July 10, 2011

Taxi Driver

Robert De Niro as a cabbie who's so disgusted with New York City he develops an inflated sense of his own moral superiority to the grimy, sleazy underbelly of the Big Apple. Taxi Driver (1976) is director Martin Scorcese's paean to violence, or something like that. If you trace the radical change in movies that began around the time of Bonnie and Clyde (1967), you can pretty much tell that Taxi Driver is the ne plus ultra of that evolution, sort of a domestic Apocalypse Now (1979), but less inflated.

However, Taxi Driver never tries to be anything it isn't. It's about a man with a deluded one-track mind. He wants to find his niche in the world, but can't. He's got a charming arrogance that only temporarily hides his social ineptitude. When he introduces himself to a political campaign organizer (Cybill Shepard), he's remarkably sure of himself. But then he blows it by taking her to a porno movie, and acts completely shocked, dumbfounded even, when she's appalled and wants to break the date. And you believe that he generally didn't think it through that a dirty movie isn't her idea of a good time. Somehow De Niro makes you believe that.

As garishly unappealing as Taxi Driver can be, it also has a luridly intoxicating flow to it. You feel as if you're floating through the movie right alongside De Niro. His cab is a "vehicle" by which we experience his disgust with a capital D. He can't seem to get his life in order, and the sleaze he sees, which he deliberately ensconces himself in, helps him distance himself from his own problems. Like most serial killers, he would rather blame the world for his shit than get his shit together.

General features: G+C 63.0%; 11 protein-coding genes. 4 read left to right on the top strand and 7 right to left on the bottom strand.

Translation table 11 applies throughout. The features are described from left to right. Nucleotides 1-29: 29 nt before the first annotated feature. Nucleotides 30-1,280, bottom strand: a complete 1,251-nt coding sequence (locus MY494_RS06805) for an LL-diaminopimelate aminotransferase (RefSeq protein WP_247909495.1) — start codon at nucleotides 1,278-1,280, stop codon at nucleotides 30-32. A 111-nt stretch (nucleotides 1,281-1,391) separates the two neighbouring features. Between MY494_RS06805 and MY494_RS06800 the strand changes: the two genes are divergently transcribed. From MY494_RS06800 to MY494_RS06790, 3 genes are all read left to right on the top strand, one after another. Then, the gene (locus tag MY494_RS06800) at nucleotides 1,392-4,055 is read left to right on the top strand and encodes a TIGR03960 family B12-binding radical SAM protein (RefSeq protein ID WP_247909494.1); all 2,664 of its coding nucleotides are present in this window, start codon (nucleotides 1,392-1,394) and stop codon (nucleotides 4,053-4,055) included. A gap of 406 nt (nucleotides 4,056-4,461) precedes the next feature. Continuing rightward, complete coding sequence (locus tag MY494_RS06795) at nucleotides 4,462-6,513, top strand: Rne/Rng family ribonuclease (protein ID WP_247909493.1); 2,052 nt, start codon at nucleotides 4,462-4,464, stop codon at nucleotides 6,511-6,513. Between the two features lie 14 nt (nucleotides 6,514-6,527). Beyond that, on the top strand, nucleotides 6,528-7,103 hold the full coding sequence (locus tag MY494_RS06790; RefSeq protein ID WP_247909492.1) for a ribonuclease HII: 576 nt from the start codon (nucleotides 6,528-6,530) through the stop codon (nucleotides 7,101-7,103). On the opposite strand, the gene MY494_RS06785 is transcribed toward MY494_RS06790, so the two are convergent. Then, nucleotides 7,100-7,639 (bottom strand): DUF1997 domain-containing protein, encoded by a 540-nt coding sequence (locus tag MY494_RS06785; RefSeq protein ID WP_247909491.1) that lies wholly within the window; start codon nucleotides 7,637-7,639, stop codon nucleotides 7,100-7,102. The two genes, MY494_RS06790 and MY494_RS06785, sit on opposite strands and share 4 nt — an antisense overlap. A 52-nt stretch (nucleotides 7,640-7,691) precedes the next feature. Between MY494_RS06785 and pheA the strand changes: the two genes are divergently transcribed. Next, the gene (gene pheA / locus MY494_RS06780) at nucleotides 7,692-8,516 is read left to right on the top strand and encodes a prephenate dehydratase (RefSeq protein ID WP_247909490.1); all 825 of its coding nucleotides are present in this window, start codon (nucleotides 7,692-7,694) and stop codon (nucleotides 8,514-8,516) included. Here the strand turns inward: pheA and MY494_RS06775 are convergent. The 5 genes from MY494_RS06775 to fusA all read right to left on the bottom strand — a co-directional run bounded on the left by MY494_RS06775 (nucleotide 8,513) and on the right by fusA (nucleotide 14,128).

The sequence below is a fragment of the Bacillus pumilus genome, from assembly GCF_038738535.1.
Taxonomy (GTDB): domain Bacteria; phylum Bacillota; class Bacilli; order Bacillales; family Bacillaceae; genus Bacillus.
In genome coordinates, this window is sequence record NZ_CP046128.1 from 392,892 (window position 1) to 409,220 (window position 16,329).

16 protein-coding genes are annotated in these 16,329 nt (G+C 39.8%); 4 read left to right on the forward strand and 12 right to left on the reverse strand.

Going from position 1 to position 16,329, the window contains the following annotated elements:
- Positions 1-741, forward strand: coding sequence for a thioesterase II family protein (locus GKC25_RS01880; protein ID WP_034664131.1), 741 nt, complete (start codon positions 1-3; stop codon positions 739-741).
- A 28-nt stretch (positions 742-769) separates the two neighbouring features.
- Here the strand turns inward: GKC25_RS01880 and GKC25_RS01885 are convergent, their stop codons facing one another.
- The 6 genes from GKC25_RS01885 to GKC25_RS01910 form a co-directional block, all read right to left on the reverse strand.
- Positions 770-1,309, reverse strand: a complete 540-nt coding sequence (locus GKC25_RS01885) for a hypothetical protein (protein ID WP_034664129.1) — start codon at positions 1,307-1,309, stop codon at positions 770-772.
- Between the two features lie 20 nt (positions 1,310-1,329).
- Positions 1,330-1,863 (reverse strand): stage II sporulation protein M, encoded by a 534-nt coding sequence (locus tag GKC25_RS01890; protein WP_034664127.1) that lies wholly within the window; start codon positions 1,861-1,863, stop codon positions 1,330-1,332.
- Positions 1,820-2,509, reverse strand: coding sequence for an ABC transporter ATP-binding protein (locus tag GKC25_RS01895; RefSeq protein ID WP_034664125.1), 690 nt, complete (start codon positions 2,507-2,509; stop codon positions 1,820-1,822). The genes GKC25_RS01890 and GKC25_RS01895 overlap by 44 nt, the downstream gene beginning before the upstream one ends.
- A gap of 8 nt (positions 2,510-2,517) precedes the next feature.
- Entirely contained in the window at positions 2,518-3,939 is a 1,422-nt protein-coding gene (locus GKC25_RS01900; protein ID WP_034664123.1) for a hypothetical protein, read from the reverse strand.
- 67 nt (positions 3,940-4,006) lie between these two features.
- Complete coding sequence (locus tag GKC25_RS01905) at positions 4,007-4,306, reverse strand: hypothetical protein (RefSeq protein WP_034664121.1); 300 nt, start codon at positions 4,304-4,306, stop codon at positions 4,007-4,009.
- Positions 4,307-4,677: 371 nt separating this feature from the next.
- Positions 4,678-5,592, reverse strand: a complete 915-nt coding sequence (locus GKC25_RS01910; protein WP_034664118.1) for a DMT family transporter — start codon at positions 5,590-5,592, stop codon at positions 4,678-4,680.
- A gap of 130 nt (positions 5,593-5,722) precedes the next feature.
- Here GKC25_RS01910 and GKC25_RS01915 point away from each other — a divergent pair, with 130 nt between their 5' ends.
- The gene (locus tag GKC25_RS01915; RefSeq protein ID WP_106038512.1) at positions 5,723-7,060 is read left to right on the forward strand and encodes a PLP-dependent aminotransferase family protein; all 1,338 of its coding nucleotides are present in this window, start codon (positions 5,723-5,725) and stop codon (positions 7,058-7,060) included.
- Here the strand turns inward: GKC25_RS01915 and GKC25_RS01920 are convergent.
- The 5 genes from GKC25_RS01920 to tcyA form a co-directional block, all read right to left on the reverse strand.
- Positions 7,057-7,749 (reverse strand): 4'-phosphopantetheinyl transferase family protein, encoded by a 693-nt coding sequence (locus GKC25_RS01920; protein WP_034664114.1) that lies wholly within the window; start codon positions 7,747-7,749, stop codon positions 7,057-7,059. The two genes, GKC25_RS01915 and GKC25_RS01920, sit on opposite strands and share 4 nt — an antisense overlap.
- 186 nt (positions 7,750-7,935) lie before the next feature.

The 1970s ushered in a lot of violent movies, and thus a lot of talk from filmmakers, studio executives, critics, the media, and audience members, about the impact of violence on viewers. The violent scenes in Taxi Driver, as unpleasant as they are, transform the main character into a local hero who rescues the kid prostitute from her swarthy pimp. Is heroic violence that glorifies violence still bad? Is violence bad? It's certainly a reality in the world in which we live.

The script is by Paul Schrader, who showed an even deeper proclivity for sleaze in the George C. Scott drama Hardcore (1979). Jodie Foster co-stars as a very young hooker. Harvey Kietel plays her vile pimp, who shows a true virtuosity at being a complete sleazebag. Albert Brooks plays the nerdy political aide who's hot for Cybill Shepard but unwilling to break the professional veil of xerox machines and political rallies and business meetings.

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